Michael W. Reiser
Mr. Reiser was introduced to the Cathedral by a friend in 1990, started attending regularly, and was confirmed in 1992. Many of his closest friends are people that he has met here.

Michael has a MBA in marketing and finance from Southern Methodist University and a BS from Truman State University. He feels that he has a strong gift of compassion, integrity and community. He lives his life trying to recognize, and be open to, the will of God. He shares his faith, and the wonderful healing and strength that he receives as a member of Christ Church Cathedral.

He is currently a member of the Standing Committee, and has served on the Cathedral Chapter and as a Convention Delegate. During the past three conventions, he has worked with the diocesan staff as the Convention Coordinator.

The results of the past few years have made Michael realize that there is a work to be done, which requires cooperation and education of people at the local, diocesan and national levels. He loves his church and wants to work with other members of the diocese by representing the community values and outreach that he sees represented here.

Candidates for Cathedral Chapter

The following have offered themselves as candidates for a three year term on Cathedral Chapter. Four from this slate will be elected at the annual meeting after a 10 am liturgy on Sunday, January 23.  Please keep all the candidates in your prayers.

Mr. Thomas K. Edelmann
Mr. Edelmann has an A.B. from Fordham University and a J.D. from Washington University. He is a member of the Missouri Bar, the Bar Association of Metropolitan St. Louis, the St. Louis County Law Library, the American Bar Association and the Estate Planning Council of St. Louis.

Mr. Edelmann has been a member of the Boards of Directors of Nerinx Hall High School, Doorways, Grace Hill Settlement House and Care and Counseling. He has served on or chaired planned giving committees for the Arthritis Foundation of Eastern Missouri, the St. Louis Symphony Society, the St. Louis Effort for AIDS, St. Louis Children’s Hospital, and the Repertory Theatre of St. Louis, as well as the endowment council of the St. Louis Art Museum.

Mr. Edelmann is a member of Christ Church Cathedral, and he has been a member of Cathedral Chapter for three different terms. He has served as junior warden once and senior warden twice.

Mr. Gabriel A. Johnson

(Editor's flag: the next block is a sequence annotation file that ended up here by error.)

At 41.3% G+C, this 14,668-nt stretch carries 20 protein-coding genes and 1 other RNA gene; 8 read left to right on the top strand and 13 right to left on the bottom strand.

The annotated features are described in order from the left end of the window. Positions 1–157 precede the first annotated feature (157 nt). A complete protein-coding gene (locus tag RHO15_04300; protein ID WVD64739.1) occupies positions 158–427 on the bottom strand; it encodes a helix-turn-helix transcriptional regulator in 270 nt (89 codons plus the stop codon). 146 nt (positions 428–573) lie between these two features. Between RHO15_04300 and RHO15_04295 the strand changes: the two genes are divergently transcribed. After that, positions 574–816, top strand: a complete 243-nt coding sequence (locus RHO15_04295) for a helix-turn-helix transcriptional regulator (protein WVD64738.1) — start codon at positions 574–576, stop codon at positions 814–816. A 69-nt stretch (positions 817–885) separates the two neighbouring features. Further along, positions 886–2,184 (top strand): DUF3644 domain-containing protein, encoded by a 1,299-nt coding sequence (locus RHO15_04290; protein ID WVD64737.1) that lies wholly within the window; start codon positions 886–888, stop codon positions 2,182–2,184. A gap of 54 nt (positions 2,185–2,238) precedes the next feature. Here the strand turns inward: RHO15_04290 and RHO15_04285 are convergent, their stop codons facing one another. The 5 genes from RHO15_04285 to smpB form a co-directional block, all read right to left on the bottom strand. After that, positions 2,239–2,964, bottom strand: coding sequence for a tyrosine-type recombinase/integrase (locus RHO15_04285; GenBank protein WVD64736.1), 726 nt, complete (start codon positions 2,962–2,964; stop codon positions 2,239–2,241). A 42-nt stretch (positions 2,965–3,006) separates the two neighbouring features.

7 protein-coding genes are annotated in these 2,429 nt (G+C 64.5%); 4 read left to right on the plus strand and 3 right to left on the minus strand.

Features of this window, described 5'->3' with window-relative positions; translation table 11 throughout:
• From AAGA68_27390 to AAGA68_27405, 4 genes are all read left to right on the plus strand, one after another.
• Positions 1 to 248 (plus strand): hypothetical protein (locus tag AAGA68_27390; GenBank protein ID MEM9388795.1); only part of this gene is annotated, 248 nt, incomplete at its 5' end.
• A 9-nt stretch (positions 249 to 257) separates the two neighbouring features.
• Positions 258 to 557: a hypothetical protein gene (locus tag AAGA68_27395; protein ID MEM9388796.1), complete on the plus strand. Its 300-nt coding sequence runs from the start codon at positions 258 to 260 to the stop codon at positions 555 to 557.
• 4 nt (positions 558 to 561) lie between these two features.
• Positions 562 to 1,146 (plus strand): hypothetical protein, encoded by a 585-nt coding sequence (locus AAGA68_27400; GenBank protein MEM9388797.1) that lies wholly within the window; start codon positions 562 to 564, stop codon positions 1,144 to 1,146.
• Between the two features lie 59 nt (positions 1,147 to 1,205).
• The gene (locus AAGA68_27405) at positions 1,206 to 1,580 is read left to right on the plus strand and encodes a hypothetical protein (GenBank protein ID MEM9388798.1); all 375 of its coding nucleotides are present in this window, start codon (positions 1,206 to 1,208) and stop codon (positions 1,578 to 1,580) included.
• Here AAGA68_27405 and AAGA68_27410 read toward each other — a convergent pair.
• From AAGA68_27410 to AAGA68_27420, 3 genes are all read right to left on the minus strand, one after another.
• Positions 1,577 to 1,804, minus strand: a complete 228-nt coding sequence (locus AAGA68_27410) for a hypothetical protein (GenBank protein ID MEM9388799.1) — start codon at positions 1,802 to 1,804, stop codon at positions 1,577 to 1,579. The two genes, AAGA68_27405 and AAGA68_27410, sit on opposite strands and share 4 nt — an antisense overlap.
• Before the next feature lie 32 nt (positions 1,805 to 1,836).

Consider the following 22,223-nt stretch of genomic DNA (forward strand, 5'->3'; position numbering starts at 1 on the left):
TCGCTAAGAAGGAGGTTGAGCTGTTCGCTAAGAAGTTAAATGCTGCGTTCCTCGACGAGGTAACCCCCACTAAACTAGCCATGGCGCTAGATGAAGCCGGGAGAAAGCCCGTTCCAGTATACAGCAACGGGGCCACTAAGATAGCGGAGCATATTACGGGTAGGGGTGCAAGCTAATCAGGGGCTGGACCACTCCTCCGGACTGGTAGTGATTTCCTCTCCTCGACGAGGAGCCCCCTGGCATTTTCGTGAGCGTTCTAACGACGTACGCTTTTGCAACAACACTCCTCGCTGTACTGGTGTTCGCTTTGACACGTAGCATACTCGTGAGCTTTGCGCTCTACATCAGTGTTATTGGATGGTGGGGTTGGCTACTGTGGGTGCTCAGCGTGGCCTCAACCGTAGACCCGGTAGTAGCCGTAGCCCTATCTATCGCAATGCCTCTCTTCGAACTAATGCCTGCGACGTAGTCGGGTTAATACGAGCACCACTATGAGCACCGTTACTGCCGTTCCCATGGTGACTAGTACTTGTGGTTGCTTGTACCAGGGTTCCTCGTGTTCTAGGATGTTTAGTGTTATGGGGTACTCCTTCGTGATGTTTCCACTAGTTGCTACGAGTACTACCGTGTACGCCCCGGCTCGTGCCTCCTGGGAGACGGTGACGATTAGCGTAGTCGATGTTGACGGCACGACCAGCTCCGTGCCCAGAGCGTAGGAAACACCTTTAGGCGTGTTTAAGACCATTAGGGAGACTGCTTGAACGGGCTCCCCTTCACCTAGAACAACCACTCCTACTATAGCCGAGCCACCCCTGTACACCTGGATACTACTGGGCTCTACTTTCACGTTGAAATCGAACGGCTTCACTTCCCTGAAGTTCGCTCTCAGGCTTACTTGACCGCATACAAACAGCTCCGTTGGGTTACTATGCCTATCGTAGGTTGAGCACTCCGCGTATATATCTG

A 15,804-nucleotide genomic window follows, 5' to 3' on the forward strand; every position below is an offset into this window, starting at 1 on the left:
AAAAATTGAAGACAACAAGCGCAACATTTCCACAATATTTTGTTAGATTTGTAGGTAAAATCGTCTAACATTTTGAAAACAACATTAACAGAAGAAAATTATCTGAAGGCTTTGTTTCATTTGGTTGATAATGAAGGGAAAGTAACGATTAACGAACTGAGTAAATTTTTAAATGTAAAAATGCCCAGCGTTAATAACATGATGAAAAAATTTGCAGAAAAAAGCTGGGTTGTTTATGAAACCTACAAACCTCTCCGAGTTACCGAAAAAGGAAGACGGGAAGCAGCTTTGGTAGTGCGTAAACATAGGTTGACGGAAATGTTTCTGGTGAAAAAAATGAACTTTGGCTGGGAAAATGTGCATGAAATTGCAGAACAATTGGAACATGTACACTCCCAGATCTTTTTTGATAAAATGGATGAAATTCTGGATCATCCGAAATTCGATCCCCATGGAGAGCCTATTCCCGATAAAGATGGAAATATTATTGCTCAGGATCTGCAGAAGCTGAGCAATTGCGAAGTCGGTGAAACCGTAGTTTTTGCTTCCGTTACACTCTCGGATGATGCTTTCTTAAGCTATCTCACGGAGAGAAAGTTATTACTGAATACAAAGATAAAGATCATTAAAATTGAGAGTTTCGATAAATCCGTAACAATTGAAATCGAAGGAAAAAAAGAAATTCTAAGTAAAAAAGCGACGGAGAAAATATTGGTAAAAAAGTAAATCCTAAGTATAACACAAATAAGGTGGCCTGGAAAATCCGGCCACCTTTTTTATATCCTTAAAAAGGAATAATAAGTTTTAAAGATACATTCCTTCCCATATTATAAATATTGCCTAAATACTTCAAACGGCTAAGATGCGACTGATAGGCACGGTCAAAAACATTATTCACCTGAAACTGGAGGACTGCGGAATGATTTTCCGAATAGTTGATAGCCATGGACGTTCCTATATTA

Mr. Johnson was born in the Democratic Republic of Congo (then the Belgian Congo), where his father was working as an Accountant with a Belgian Import/Export firm. In 1961, his family returned to Freetown, Sierra Leone when war broke out in the Congo.  He had both my primary and secondary education in Freetown, Sierra Leone, and after graduating from Secondary School (High School), worked in the Civil Service for 3 years, as a Field Auditing Assistant in the Office of the Auditor General, whilst pursuing a diploma course in Book-keeping and Business Management from Jersey, England. He was awarded a diploma on completion of the course.

Mr. Johnson later joined Standard Chartered Bank (Sierra Leone) Ltd. as an Accounting Assistant, gained working experience in several of the Bank’s branches ending up as a Senior Accounting Assistant in the Bank’s Head Office Accounts Department, in charge of compiling and tracking the various branches monthly performance, and preparing monthly and quarterly balance sheets.

Mr. Johnson traveled to the US in February, 1990, at the beginning of the civil war, for further studies. His wife Letitia, joined him the following year, and they have been living here since. They have been married for 24 years; have two daughters, one in Laurel, MD with her family and the other in London, UK working on completing her ACCA (the British equivalent of the CPA).

Mr. Johnson has a B.A. in business administration from Lindenwood University and is currently in a training program for Electronic Health Records (EHR) administered by the DHHS that would lead to certification in Health Information Technology.

Dr. Robert Kamkwalala

Robert Kamkwalala is a professor of Finance and Business Administration at Harris-Stowe State University. He received his doctorate in management and master’s in finance from Webster University. He is an alumnus of Harris-Stowe State University where he received his bachelor’s degree in business administration with honors.

Dr. Kamkwalala has received several awards, most notably the “2007, Yes I Can Award” by the City of St. Louis, and the “2008 Best Teacher Award” by Collegiate 100.

His academic and research interests include organizational effectiveness, organizational behavior and organizational development.

In his free time, Professor Kamkwalala spends time with this children, Rebecca and Robert, Jr.

Ms. Leah Montre

Ms. Montre has attended Christ Church Cathedral since she was 13 and says the thing that has always brought her back was the people and their enthusiasm for encouraging spiritual development. Whether it is the children’s Sunday School Program, special speakers and performances, new worship styles, the congregation commits to any new change we face.